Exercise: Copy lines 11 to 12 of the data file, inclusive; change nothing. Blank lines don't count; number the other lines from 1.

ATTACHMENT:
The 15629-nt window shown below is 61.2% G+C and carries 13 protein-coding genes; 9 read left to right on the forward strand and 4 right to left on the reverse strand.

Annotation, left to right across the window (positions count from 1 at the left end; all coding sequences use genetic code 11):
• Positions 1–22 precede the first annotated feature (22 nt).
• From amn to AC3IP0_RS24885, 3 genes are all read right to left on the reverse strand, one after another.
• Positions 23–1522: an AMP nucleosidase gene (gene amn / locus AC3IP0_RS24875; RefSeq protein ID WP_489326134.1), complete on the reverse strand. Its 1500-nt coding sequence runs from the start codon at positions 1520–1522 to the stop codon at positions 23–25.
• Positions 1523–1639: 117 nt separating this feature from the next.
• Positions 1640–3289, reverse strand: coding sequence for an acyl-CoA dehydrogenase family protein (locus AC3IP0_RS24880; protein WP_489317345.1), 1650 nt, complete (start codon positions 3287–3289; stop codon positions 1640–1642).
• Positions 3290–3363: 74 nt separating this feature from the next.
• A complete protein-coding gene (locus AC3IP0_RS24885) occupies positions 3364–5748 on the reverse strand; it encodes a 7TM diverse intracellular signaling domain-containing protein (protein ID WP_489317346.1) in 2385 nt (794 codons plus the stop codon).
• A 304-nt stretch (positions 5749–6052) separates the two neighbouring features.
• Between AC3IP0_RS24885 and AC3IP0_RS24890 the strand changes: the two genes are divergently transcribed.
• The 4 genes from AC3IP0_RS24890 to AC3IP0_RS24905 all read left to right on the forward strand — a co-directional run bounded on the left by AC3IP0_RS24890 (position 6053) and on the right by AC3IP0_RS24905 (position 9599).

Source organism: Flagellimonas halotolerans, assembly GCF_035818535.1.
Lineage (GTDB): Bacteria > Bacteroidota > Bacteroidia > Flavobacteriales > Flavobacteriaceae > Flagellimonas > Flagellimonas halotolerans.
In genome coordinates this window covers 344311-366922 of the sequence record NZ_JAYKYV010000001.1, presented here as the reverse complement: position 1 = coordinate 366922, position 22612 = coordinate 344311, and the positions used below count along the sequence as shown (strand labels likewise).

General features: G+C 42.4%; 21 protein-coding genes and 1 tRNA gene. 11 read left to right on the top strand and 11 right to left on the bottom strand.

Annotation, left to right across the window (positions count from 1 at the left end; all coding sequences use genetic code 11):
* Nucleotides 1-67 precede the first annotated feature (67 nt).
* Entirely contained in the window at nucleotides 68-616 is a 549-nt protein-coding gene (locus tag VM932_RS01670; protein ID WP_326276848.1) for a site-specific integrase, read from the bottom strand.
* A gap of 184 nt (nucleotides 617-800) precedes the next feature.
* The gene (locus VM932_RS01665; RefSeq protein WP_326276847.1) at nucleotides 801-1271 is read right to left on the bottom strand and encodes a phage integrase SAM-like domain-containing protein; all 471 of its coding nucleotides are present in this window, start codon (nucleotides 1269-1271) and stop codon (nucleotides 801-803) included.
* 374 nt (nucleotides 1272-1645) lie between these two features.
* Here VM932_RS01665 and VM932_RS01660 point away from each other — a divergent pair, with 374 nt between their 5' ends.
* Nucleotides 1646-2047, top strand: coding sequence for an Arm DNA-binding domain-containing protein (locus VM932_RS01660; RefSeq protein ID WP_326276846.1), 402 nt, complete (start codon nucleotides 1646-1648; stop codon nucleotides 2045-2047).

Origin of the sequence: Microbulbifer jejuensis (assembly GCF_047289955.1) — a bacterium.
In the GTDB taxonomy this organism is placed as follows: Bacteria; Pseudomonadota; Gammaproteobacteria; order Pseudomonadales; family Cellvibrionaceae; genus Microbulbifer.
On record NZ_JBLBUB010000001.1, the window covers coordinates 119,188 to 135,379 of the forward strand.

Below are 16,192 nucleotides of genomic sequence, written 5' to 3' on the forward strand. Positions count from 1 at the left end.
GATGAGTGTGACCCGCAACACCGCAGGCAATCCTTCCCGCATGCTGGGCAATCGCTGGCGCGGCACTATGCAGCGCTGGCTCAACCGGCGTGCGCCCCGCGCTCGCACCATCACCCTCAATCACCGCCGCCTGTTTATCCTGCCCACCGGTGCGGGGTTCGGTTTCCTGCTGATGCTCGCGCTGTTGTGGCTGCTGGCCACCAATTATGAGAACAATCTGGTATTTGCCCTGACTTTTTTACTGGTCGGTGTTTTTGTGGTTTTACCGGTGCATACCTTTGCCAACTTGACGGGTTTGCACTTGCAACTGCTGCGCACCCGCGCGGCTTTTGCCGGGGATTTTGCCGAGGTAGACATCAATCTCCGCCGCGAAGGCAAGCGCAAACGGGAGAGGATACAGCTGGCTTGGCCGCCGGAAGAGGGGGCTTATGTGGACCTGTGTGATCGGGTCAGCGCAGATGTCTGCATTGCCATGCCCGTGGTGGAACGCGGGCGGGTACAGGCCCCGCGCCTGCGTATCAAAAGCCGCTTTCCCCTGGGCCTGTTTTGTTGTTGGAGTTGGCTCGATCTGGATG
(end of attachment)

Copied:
• Between AC3IP0_RS24885 and AC3IP0_RS24890 the strand changes: the two genes are divergently transcribed.
• The 4 genes from AC3IP0_RS24890 to AC3IP0_RS24905 all read left to right on the forward strand — a co-directional run bounded on the left by AC3IP0_RS24890 (position 6053) and on the right by AC3IP0_RS24905 (position 9599).